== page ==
Zero tolerance

Following discussions with the police last week Angela Eagle cancelled her walk-in constituency surgery after her office was vandalised and she received threats and intimidating messages. On Friday a group of more than 40 female MPs called on Jeremy Corbyn to do more to tackle an “extremely worrying trend of escalating abuse and hostility” towards MPs.  Newspaper reports indicate increasing levels of bullying or intimidating behaviour within local Labour constituency meetings and outside MPs homes.  Labour leadership hopeful Owen Smith called for Corbyn to take a tougher line on evidence of intimidation, saying “we didn’t have this kind of abuse, intolerance, misogyny and anti-Semitism in the party before Jeremy Corbyn became leader”.

It’s clear that whilst Mr Corbyn has spoken out in favour of what he calls ‘respectful debate’, saying “I’m not going to allow intimidation of anyone in the Labour Party”, many feel that there is a level of tolerance for what is currently going on – and that’s bad news for his reputation and the reputation of the Labour Party as a whole. Whatever your politics, and whatever the rights and wrongs of the situation, strong leadership is critically important when it comes to addressing this type of behaviour.

Just take a moment to think about it.  If any of the incidences described in recent days had taken place in a commercial or publicly owned organisation, imagine what the reaction would have been.  Bullying in the workplace is a very serious matter. It’s an issue that has huge implications for employers, given the emotional and sometimes physical consequences of bullying – and for the employer’s reputation too.   Even setting aside the important moral implications here, (I don’t know about you but I certainly wouldn’t want to work in an organisation that thinks this type of behaviour is acceptable) there are financial implications if allegations of bullying and harassment can’t be resolved, leading to claims of constructive dismissal and the risk of costly legal proceedings. As leaders and managers of people, we are charged with a duty of care towards our colleagues, and that means stamping out bullying with a zero tolerance policy.

It means actively and publicly addressing bullying, building a culture that can shine a light on unhealthy workplace relationships and surface bullying behaviours so that they can be dealt with before major problems arise. In commercial organisations I’ve worked with and led, bullying and harassment are disciplinary offences and ultimately people can be dismissed – indeed, in some circumstances immediate dismissal can be warranted.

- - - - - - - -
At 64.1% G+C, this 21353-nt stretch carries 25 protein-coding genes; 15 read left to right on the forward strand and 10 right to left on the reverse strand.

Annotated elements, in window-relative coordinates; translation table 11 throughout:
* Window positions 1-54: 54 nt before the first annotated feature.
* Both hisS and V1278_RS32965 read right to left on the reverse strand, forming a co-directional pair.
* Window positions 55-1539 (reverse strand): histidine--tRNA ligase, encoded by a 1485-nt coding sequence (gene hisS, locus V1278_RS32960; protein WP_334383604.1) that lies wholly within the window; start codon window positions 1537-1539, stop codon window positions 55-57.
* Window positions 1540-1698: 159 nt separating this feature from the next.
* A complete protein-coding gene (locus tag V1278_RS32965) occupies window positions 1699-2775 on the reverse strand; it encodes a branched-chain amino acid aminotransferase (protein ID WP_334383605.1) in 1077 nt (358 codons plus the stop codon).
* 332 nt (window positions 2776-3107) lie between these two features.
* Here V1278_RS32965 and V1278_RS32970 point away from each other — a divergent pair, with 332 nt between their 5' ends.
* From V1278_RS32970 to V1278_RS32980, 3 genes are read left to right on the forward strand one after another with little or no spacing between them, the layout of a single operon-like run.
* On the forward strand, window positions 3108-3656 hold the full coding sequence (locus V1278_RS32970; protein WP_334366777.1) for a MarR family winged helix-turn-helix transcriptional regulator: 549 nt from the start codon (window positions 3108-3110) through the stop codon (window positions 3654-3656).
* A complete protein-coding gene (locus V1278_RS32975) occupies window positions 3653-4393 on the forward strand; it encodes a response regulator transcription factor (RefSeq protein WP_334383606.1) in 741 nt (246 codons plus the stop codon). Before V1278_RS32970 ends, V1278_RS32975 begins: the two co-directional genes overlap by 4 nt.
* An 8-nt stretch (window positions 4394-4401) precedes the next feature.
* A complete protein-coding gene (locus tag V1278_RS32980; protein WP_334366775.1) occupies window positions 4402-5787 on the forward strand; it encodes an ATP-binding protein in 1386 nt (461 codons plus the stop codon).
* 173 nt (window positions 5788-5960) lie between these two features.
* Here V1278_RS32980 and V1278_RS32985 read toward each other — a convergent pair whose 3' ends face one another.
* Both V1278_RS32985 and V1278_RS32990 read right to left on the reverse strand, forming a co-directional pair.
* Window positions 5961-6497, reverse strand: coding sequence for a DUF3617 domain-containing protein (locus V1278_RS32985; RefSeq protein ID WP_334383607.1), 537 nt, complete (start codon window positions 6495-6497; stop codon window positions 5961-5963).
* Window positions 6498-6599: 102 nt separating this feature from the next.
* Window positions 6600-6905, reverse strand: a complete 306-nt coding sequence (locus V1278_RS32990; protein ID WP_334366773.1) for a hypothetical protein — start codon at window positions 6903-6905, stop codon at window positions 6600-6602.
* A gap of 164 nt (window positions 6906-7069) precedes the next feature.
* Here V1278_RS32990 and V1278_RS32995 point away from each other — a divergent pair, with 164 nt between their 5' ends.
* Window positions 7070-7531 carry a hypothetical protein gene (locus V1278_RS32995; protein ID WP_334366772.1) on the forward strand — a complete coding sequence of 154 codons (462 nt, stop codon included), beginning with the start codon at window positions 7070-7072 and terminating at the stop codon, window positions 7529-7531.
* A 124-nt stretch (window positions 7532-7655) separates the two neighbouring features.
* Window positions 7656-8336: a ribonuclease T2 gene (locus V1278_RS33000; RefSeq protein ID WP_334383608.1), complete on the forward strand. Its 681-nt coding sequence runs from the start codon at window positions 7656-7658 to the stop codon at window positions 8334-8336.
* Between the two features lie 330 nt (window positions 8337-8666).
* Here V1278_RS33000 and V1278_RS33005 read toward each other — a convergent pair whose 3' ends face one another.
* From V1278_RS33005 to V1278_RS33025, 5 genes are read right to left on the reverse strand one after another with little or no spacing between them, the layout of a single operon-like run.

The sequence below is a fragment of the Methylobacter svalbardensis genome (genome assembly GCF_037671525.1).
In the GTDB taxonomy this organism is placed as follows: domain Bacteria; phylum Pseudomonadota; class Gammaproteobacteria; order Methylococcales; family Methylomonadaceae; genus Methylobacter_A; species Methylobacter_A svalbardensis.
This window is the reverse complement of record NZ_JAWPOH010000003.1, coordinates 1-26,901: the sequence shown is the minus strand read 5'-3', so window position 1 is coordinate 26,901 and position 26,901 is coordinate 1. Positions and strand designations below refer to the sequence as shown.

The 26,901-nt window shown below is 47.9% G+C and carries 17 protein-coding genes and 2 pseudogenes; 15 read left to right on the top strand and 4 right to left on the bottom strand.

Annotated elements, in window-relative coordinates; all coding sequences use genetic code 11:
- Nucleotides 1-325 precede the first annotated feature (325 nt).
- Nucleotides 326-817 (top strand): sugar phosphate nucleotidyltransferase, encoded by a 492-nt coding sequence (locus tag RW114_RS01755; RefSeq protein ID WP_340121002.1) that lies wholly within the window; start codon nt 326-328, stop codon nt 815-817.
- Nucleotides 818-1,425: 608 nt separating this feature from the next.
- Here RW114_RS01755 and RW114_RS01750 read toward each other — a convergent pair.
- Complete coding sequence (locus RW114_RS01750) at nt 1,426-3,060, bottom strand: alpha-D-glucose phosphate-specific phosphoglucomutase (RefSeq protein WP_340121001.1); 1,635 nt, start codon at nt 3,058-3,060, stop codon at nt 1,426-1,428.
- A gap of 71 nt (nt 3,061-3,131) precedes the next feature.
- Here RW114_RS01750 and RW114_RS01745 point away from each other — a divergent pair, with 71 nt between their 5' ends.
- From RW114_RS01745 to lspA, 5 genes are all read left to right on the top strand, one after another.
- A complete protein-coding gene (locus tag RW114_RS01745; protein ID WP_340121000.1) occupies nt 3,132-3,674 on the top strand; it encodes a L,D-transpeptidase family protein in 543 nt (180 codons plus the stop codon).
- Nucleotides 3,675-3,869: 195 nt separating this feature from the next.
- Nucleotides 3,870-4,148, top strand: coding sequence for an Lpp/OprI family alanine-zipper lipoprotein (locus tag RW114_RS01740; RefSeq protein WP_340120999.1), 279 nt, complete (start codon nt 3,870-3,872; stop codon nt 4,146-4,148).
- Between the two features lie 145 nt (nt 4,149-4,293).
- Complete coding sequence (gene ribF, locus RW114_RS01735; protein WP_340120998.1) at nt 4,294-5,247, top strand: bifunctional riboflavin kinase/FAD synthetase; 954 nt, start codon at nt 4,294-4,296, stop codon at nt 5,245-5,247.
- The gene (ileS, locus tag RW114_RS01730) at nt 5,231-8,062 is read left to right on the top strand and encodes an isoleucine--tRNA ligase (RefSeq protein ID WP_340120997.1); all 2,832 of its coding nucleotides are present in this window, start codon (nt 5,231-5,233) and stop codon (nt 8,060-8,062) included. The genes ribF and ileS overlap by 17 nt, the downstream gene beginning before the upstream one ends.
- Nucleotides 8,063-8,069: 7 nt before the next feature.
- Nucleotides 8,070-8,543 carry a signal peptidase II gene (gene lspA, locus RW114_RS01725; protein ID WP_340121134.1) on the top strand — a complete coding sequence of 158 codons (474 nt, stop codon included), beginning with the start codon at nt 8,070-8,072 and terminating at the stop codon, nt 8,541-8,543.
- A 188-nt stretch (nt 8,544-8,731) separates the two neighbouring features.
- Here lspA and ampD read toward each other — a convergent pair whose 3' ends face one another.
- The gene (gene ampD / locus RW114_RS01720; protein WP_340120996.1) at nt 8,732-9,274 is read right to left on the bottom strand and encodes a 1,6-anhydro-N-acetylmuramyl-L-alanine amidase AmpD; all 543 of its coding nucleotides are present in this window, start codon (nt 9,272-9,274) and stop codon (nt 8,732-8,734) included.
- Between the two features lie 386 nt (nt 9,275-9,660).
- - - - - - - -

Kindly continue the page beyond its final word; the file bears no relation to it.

A look on the UK Government’s own website tells us that “ACAS (the Advisory, Conciliation and Arbitration Service) characterises bullying as offensive, intimidating, malicious or insulting behaviour, an abuse or misuse of power through means that undermine, humiliate, denigrate or injure the recipient. The impact on the individual can be the same as harassment and the words bullying and harassment are often used interchangeably in the workplace.” Does any of this sound familiar? Even if the behaviour comes from someone outside your organisation, perhaps from a client or customer, you still have a responsibility to protect your employees and you need to address the problem.

And, what do ACAS advise in the case that employees complain of bullying and / or harassment? “Investigate the complaint promptly and objectively. Take the complaint seriously. Employees do not normally make serious accusations unless they feel seriously aggrieved.”  Just saying that you don’t tolerate these behaviours really isn’t enough – action needs to be taken and, equally importantly, needs to be seen to be taken pour encourager les autres.

There are times when leaders need to stand up and be counted, and addressing bullying and harassment is one of them. Oh, and by the way, bullying is in the eye of the beholder – that is to say what is ‘robust’ management to one person might feel like bullying to another – so you need to listen carefully and understand where people are coming from if you find yourself arbitrating in this kind of situation. Whilst your local MP might not technically be the direct employee of a particular political party, if you were in their shoes and found yourself receiving abusive messages I’m willing to bet you’d be looking to your leaders to take decisive action.  Not doing so is a message all in itself.

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